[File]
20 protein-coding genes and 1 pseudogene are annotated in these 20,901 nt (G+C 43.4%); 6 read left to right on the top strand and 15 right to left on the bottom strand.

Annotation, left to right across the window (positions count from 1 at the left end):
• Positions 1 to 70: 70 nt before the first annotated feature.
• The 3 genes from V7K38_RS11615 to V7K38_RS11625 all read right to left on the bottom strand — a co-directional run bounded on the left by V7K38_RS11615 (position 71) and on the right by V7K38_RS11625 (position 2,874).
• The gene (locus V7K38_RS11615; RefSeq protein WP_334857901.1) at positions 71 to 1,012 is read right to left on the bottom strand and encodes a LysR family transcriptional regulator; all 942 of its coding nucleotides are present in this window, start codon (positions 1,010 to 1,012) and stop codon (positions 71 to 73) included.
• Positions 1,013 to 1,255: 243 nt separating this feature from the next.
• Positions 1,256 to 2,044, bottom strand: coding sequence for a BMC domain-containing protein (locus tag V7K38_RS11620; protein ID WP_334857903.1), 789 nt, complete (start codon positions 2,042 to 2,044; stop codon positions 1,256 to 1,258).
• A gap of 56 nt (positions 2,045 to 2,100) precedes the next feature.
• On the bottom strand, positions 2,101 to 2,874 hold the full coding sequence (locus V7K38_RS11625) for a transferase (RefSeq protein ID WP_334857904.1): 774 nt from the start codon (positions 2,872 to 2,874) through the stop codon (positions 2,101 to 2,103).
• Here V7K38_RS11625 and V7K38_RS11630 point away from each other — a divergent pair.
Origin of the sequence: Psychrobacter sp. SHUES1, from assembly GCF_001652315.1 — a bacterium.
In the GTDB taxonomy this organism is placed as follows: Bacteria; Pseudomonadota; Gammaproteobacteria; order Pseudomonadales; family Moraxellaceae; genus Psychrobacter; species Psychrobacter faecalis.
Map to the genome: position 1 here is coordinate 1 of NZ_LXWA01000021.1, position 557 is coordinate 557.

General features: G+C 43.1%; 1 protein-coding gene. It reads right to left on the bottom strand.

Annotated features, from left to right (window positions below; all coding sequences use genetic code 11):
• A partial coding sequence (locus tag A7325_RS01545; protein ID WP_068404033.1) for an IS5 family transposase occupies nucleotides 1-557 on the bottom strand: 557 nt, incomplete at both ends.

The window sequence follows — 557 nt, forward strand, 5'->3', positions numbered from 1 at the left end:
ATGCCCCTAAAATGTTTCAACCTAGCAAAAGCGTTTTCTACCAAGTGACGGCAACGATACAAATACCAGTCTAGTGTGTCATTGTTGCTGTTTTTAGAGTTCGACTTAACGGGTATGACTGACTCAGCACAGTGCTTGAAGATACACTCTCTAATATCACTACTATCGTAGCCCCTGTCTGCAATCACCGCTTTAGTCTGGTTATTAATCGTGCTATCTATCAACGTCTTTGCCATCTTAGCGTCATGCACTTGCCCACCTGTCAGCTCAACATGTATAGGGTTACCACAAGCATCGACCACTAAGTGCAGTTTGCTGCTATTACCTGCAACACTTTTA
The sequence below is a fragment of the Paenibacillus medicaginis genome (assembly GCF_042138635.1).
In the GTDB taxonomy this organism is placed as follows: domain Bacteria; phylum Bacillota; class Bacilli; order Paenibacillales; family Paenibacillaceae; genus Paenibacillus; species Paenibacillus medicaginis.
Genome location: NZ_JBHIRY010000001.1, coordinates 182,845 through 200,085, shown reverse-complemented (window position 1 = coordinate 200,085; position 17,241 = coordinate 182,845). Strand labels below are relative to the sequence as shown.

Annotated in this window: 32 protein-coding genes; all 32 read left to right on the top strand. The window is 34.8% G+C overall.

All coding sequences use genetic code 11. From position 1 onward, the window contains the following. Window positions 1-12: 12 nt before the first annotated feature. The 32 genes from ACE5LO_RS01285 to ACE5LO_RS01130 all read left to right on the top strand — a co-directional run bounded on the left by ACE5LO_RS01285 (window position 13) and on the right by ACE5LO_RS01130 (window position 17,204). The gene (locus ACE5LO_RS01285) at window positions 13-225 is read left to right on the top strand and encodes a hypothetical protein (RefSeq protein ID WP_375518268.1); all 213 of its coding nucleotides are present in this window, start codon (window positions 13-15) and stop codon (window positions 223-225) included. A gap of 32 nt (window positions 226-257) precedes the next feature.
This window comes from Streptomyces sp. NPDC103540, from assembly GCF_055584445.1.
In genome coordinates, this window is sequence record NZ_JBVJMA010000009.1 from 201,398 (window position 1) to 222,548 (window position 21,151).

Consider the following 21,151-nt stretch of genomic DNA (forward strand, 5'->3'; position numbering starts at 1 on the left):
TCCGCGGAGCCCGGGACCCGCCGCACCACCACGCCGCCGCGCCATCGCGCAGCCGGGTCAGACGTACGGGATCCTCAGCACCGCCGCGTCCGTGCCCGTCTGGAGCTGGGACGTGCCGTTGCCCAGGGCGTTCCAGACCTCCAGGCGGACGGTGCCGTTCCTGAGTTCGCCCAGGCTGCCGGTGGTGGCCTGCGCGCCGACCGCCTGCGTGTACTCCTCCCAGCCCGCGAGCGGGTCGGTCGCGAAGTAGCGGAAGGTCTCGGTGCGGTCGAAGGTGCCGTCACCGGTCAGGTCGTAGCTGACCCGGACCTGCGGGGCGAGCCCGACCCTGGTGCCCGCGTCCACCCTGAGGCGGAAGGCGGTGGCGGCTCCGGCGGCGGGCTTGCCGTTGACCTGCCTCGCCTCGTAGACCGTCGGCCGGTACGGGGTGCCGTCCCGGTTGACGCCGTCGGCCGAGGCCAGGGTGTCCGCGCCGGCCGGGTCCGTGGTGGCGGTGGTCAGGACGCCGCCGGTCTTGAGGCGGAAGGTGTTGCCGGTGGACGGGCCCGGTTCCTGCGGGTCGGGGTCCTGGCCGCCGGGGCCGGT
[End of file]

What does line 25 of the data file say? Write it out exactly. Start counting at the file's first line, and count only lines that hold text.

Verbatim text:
In genome coordinates, this window is sequence record NZ_JBVJMA010000009.1 from 201,398 (window position 1) to 222,548 (window position 21,151).